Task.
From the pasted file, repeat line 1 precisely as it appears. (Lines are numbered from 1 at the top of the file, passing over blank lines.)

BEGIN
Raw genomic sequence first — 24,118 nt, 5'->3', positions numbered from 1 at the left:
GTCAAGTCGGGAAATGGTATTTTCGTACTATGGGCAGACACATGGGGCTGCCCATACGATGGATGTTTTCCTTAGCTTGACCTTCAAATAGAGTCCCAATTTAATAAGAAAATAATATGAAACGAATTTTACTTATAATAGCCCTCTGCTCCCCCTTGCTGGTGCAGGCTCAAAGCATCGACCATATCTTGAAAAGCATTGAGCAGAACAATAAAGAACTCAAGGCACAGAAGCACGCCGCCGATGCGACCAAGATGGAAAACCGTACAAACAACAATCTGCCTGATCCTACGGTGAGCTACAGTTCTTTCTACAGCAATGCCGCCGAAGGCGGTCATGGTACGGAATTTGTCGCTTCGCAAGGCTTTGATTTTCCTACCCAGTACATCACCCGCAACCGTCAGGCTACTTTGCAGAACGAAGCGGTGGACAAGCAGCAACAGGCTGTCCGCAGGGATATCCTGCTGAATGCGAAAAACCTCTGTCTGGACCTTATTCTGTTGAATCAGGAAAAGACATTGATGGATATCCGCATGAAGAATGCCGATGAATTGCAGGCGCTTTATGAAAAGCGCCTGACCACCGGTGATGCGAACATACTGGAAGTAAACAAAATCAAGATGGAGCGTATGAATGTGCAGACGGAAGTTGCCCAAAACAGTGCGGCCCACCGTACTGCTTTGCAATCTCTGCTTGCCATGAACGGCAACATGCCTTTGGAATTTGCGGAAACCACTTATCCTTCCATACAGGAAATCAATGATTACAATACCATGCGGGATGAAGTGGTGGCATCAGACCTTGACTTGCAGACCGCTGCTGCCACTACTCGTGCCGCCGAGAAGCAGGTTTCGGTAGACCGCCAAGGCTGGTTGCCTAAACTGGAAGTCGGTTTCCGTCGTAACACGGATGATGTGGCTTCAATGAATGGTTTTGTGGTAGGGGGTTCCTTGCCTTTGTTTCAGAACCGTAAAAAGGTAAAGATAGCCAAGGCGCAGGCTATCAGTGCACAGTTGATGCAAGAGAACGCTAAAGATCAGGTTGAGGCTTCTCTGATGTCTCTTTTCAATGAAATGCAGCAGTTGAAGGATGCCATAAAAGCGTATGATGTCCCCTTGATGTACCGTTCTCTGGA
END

Raw genomic sequence first — 24,118 nt, 5'->3', positions numbered from 1 at the left: